p. 2658. Environmental crime and enforcement
- Stuart Bell, Stuart BellProfessor of Law and Dean of the Faculty of Social Sciences, University of York
- Donald McGillivray, Donald McGillivrayProfessor of Environmental Law, University of Sussex
- Ole W. Pedersen, Ole W. PedersenReader in Environmental Law, Newcastle University
- Emma LeesEmma LeesUniversity Lecturer in Environmental and Property Law, University of Cambridge
- and Elen StokesElen StokesProfessorial Research Fellow in Law, University of Birmingham
This chapter is concerned with environmental crime and the enforcement of environmental law. It starts with some consideration of the difficult definition of ‘environmental crime’, including the distinction between moral and legal meanings of the term. Some of the basic framework of environmental crime, which helps to explain several of the approaches to the enforcement of environmental regulation, is then considered. For example, the fact that many environmental crimes are strict liability offences explains why the rate of successful prosecutions is high, but may also provide an explanation as to why some consider the sanctions that are imposed by the courts to be too low. A large part of the chapter is dedicated to a discussion of the enforcement practices adopted by regulatory agencies in England and Wales, including discussion of the use of civil sanctions instead of prosecutions and the recently enacted sentencing guidelines for environmental offences.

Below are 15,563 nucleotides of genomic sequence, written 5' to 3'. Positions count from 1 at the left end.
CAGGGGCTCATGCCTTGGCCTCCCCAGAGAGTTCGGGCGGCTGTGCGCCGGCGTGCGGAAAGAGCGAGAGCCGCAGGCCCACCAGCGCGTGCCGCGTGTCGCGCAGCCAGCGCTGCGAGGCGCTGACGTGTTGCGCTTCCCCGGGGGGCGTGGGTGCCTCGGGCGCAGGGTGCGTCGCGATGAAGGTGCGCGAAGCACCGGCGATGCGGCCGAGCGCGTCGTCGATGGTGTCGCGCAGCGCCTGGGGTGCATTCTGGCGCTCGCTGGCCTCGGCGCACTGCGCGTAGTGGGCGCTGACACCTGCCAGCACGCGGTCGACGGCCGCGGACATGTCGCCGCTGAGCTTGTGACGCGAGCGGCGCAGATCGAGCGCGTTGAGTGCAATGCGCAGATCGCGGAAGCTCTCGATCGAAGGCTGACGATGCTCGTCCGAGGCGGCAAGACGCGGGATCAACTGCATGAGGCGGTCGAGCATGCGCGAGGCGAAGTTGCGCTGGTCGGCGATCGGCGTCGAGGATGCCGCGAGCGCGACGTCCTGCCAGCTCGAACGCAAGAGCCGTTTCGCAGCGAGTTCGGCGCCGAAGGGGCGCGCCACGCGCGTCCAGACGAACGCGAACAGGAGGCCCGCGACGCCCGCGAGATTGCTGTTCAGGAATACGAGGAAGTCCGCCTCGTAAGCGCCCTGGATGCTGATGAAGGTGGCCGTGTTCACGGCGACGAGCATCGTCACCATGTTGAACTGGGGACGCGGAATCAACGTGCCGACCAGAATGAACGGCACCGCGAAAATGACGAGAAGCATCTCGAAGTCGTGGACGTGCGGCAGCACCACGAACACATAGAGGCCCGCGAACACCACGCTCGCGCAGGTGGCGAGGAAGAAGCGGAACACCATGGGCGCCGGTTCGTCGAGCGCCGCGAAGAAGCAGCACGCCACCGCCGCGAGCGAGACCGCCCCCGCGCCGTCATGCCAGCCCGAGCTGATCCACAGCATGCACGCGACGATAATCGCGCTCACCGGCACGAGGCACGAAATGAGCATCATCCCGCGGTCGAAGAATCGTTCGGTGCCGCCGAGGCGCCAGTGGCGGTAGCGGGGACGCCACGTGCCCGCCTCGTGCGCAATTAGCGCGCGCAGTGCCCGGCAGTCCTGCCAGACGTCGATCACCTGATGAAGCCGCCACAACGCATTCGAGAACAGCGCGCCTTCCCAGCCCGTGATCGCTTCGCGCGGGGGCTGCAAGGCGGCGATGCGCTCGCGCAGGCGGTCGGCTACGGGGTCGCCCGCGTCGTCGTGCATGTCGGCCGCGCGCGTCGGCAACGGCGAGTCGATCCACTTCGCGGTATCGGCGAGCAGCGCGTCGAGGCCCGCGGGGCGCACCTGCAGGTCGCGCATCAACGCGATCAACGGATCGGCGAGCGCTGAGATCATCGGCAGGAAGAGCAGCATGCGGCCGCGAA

Updated in this version
Note: An update has been made available on the Online Resource Centre (June 2017).